The idea of driving that distance with those boys, without Mr. Lucky, was very daunting, but I had to do it. It was obvious from the Cone of Doom that we couldn’t stay at MacDill. In the end I was so knotted with anxiety and dread that I didn’t want to wait until the base commander issued any order. I figured I might as well pack up and get it over with now.
Around 10:30 am, I loaded up the minivan with the boys’ food and meds; their bedding and clothes, and their favorite toys. I locked up the house and left the base. As I did so, I noticed a long, long line of cars winding from one street to another, all waiting to get into the base gas station where I’d filled up the day before yesterday.
I drove to the boys’ school, pulled them out of their respective classes, and by high noon we were on I-75 headed north. The traffic wasn’t too bad; it was typical of an ordinary early Friday afternoon. Baby Bear rocked in his seat the whole time. All was well until we reached the other side of Gainesville and ran into heavy rains from the outermost bands of Tropical Storm Bonnie, that swept into the Panhandle that same day.
I slowed to a crawl as the road disappeared in a curtain of heavy rain. That’s when Baby Bear decided to do his usual Houdini with the seat belt. He took off his clothes and started slithering all through the minivan, digging and tunneling and burrowing like a giant worm. This was very upsetting to the Crown Prince, who yodeled and thrashed in the front seat next to me.
It was almost like that scene in the movie Jurassic Park, where the guy gets trapped inside a vehicle with a dilophosaurus—also in the midst of a tropical storm. Picture me in that same scene, with the vehicle on a busy interstate and two dilophosauruses—complete with spitting!
This went on until I found the next rest stop. I parked, but left the engine running—which in my frazzled state probably wasn’t the smartest thing to do, but I had this nutty fear that if I turned off the car, it wouldn’t start up again and I’d be stranded with these two boys. I blame it on that ridiculous complex I acquired when our Ford Aerostar broke down in the middle of nowhere in Texas on a Sunday afternoon when everything was closed (again, see previous blog entry).
Do not lock that door, Karen, do not lock that door . . .
After exiting the vehicle, I ran around it in the pouring rain to open the sliding side door, and Baby Bear shot out as if he’d been fired from a cannon. He was nearly naked, wearing only his diaper. I chased him halfway across the parking lot before I finally caught him, and even then I had a hard time keeping a grip on him—he was slippery not only from the rain, but from the perspiration he’d generated from over two hours of rocking. Once I got him back into the minivan, I didn’t even bother putting his clothes back on—I just wanted to get him buckled back in and get the heck back on the road. I strapped him in with two seat belts, wrapping them around him and looping them over and under each other every which way to make him work for another escape. We resumed our journey. He stayed put until we arrived in Valdosta around 4 pm. The evening news showed traffic leaving Tampa and St. Petersburg almost at a standstill.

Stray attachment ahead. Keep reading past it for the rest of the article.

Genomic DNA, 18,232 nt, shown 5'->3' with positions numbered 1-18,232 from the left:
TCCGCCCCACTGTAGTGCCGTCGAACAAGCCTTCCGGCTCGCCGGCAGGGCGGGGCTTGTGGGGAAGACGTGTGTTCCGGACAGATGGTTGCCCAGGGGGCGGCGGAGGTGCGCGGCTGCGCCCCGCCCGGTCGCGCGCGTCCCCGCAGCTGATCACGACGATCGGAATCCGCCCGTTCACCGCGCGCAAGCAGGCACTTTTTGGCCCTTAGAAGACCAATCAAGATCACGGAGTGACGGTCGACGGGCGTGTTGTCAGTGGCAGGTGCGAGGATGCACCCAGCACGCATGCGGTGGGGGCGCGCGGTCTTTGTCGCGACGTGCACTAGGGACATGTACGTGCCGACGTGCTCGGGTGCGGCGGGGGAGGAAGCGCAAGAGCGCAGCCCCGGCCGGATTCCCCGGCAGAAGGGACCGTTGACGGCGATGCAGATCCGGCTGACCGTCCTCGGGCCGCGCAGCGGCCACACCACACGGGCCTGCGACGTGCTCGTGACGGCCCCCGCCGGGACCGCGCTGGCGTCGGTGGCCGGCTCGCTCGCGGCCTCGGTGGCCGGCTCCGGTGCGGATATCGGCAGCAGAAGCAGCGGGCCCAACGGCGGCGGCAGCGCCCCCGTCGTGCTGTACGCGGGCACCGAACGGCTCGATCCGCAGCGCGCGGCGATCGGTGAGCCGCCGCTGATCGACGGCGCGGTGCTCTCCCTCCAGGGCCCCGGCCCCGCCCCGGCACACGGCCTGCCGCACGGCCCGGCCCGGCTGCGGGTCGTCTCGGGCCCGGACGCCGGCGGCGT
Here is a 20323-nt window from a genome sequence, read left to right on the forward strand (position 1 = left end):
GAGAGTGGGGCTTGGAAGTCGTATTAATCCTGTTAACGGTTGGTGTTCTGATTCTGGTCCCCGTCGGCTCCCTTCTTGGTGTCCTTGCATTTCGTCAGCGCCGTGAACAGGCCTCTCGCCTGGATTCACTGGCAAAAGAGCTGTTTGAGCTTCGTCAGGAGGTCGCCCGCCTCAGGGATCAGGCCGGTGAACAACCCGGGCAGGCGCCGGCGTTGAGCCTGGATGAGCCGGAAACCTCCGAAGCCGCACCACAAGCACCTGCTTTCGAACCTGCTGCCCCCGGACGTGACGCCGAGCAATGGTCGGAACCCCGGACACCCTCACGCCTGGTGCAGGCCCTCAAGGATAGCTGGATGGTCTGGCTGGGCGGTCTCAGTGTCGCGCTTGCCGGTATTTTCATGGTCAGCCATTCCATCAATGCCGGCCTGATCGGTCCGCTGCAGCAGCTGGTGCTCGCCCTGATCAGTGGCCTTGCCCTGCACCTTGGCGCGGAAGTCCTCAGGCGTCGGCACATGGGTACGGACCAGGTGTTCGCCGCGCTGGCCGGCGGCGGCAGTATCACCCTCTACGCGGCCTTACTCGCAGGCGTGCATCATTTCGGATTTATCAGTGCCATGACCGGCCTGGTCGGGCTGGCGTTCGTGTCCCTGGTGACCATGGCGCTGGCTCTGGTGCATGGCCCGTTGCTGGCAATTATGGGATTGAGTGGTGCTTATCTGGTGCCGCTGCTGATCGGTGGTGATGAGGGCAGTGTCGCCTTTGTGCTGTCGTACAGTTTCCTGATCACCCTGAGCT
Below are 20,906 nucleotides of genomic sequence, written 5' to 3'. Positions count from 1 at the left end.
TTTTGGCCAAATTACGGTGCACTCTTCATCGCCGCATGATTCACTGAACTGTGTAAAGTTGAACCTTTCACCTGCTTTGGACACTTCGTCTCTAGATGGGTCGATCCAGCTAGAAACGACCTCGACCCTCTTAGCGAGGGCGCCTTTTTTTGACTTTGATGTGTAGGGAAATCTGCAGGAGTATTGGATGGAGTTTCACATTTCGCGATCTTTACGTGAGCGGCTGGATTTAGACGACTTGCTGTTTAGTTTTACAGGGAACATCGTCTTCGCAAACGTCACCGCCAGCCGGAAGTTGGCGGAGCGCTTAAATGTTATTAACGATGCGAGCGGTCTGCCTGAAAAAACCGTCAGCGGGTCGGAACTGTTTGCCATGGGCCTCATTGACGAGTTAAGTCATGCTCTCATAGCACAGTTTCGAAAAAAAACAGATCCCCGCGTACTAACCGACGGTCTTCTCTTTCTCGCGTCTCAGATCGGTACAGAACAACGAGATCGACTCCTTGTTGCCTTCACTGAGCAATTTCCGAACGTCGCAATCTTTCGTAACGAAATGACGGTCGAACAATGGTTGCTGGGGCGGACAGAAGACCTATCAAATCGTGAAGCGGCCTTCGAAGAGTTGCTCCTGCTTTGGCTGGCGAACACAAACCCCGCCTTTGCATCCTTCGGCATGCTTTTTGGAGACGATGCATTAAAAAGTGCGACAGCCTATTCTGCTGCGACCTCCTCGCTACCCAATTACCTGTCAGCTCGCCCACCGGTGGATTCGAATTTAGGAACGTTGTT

I don’t know how I did it, but I did it. And I’m glad now that I did it. But I hope I never have to do it again.
Charley made landfall about 24 hours after we arrived in Georgia. Until a couple of hours prior, it was expected to hit Tampa/St. Petersburg, but changed course and hit Port Charlotte instead.
Fast forward to this morning’s donut run. After picking up the donuts, Mr. Lucky turned into the gas station, which was a little more congested than usual. (I wonder why?)
Was he caught up in everyone else’s mass hysteria? Had he bought into all the media hype? No, he just wanted to shut me up, God bless him.
For tranquil is the life of the husband, and wise is he who appeases his wife with the affirmation that she is always right.